Format

Send to

Choose Destination
Free Radic Res. 2014 Sep;48(9):1049-60. doi: 10.3109/10715762.2014.920954. Epub 2014 Jul 21.

Ergothioneine and melatonin attenuate oxidative stress and protect against learning and memory deficits in C57BL/6J mice treated with D-galactose.

Author information

1
Department of Health Food, Chung Chou University of Science and Technology , Changhua , Taiwan.

Abstract

Male C57BL/6J mice treated with D-galactose (DG) were used to examine the effects of ergothioneine (EGT), melatonin (MEL), or their combination (EGT+MEL) on learning and memory abilities. The mice were divided into five groups and injected subcutaneously with DG (0.3 mL of 1% DG/mouse) except for group 1 (normal controls). Group 3 was orally supplemented with EGT [0.5 mg/kg body weight (bw)], group 4 with MEL (10 mg/kg bw, p.o.), and group 5 with EGT+MEL. EGT and MEL were provided daily for 88 days, while DG was provided between days 7 to 56. Active avoidance task and Morris water-maze task were used to evaluate learning and memory abilities. DG treatment markedly increased escape latency and decreased the number of avoidance in the active avoidance test, whereas EGT and MEL alone significantly improved the performance. DG also impaired the learning and memory abilities in the water-maze task, and EGT and MEL alone also significantly improved the performance. EGT+MEL produced the strongest effects in both tasks. EGT and MEL alone markedly decreased β-amyloid protein accumulation in the hippocampus and significantly inhibited lipid peroxidation and maintained glutathione/glutathione disulfide ratio and superoxide dismutase activity in brain tissues of DG-treated mice. MEL alone completely prevented the rise in brain acetylcholine esterase activity induced by DG, whereas EGT and EGT+MEL were only partially effective. Overall, EGT, MEL, and, in particular, the combination of EGT and MEL effectively protect against learning and memory deficits in C57BL/6J mice treated with DG, possibly through attenuation of oxidative damage.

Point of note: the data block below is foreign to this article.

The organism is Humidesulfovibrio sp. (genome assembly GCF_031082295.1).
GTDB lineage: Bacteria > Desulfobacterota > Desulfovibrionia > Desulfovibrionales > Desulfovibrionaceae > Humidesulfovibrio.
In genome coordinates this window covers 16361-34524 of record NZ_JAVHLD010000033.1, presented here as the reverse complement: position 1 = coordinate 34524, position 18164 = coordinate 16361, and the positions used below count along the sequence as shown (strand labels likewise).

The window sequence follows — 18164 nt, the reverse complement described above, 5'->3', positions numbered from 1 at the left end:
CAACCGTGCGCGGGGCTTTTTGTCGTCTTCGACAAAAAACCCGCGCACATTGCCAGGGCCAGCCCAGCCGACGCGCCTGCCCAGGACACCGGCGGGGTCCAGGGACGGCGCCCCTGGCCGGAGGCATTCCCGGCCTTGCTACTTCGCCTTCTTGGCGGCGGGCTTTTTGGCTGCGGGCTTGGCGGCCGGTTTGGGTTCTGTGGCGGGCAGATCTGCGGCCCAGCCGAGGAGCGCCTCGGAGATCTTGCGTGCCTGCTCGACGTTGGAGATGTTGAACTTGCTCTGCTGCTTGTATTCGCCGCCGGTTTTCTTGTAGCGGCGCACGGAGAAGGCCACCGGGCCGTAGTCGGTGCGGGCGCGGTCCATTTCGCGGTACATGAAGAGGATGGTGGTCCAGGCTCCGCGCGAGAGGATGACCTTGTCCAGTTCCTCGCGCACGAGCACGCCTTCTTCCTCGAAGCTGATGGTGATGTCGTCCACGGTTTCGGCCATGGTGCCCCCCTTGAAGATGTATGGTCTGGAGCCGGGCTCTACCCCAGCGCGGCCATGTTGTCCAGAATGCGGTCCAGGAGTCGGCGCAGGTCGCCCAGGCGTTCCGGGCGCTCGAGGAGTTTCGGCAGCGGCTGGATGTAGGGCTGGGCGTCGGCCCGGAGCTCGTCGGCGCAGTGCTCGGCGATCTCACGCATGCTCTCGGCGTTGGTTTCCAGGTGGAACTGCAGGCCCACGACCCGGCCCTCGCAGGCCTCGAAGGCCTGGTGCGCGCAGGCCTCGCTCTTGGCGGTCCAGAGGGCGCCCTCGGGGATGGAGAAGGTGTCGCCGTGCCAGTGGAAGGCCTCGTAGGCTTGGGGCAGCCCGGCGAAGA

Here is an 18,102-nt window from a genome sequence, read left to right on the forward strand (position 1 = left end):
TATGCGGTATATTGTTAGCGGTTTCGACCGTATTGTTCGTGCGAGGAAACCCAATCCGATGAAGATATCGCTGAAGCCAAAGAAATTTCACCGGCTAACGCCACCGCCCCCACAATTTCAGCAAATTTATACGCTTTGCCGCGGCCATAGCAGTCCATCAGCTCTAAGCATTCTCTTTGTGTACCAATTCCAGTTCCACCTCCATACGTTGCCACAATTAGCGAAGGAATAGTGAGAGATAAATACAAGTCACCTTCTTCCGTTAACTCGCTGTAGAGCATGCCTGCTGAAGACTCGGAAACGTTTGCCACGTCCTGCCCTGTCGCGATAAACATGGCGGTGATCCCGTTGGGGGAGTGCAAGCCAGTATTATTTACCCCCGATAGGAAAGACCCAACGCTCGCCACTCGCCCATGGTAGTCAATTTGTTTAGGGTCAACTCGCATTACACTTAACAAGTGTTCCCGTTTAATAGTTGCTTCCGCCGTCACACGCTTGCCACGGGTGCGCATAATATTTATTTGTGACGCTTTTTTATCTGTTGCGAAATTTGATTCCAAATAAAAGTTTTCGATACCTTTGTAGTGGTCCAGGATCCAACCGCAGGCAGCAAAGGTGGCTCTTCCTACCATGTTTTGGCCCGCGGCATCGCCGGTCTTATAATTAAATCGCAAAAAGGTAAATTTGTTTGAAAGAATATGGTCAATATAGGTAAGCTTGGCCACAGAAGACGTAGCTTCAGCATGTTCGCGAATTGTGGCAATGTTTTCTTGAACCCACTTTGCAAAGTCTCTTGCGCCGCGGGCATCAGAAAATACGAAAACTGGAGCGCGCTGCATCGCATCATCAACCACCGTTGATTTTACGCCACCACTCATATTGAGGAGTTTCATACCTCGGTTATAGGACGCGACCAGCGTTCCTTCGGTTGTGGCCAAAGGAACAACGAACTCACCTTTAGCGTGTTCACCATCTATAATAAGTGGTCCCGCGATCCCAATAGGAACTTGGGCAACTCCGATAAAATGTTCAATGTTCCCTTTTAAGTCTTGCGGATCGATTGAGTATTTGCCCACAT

KEYWORDS:

Alzheimer's disease; D-galactose; ergothioneine; learning and memory; melatonin

PMID:
24797165
DOI:
10.3109/10715762.2014.920954
[Indexed for MEDLINE]

Supplemental Content

Full text links

Icon for Taylor & Francis
Loading ...
Support Center